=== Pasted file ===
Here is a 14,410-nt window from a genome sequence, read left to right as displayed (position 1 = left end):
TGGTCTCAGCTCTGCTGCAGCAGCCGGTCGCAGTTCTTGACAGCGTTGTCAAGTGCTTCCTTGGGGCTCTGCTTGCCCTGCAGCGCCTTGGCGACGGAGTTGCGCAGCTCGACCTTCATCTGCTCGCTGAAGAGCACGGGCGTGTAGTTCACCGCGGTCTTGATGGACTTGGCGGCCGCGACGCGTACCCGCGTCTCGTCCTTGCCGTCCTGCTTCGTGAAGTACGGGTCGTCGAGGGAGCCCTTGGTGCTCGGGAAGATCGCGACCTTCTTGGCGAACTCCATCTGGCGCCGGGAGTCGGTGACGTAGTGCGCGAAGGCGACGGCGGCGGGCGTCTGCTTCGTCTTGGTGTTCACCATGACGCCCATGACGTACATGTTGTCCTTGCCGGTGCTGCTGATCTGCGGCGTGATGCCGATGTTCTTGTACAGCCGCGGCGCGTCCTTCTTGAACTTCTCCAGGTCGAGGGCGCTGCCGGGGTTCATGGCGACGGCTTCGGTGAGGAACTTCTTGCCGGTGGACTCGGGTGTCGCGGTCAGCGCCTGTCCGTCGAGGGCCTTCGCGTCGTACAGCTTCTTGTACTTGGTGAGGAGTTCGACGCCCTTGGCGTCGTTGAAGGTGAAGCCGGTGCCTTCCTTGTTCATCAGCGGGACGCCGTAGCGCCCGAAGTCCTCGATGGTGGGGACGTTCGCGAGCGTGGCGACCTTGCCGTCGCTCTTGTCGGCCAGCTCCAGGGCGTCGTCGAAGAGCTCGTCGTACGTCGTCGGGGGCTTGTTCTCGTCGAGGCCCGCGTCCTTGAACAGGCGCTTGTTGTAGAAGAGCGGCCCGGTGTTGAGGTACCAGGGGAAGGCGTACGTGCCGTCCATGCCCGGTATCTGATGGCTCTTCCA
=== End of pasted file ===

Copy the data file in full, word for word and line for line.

Here is a 14,410-nt window from a genome sequence, read left to right as displayed (position 1 = left end):
TGGTCTCAGCTCTGCTGCAGCAGCCGGTCGCAGTTCTTGACAGCGTTGTCAAGTGCTTCCTTGGGGCTCTGCTTGCCCTGCAGCGCCTTGGCGACGGAGTTGCGCAGCTCGACCTTCATCTGCTCGCTGAAGAGCACGGGCGTGTAGTTCACCGCGGTCTTGATGGACTTGGCGGCCGCGACGCGTACCCGCGTCTCGTCCTTGCCGTCCTGCTTCGTGAAGTACGGGTCGTCGAGGGAGCCCTTGGTGCTCGGGAAGATCGCGACCTTCTTGGCGAACTCCATCTGGCGCCGGGAGTCGGTGACGTAGTGCGCGAAGGCGACGGCGGCGGGCGTCTGCTTCGTCTTGGTGTTCACCATGACGCCCATGACGTACATGTTGTCCTTGCCGGTGCTGCTGATCTGCGGCGTGATGCCGATGTTCTTGTACAGCCGCGGCGCGTCCTTCTTGAACTTCTCCAGGTCGAGGGCGCTGCCGGGGTTCATGGCGACGGCTTCGGTGAGGAACTTCTTGCCGGTGGACTCGGGTGTCGCGGTCAGCGCCTGTCCGTCGAGGGCCTTCGCGTCGTACAGCTTCTTGTACTTGGTGAGGAGTTCGACGCCCTTGGCGTCGTTGAAGGTGAAGCCGGTGCCTTCCTTGTTCATCAGCGGGACGCCGTAGCGCCCGAAGTCCTCGATGGTGGGGACGTTCGCGAGCGTGGCGACCTTGCCGTCGCTCTTGTCGGCCAGCTCCAGGGCGTCGTCGAAGAGCTCGTCGTACGTCGTCGGGGGCTTGTTCTCGTCGAGGCCCGCGTCCTTGAACAGGCGCTTGTTGTAGAAGAGCGGCCCGGTGTTGAGGTACCAGGGGAAGGCGTACGTGCCGTCCATGCCCGGTATCTGATGGCTCTTCCA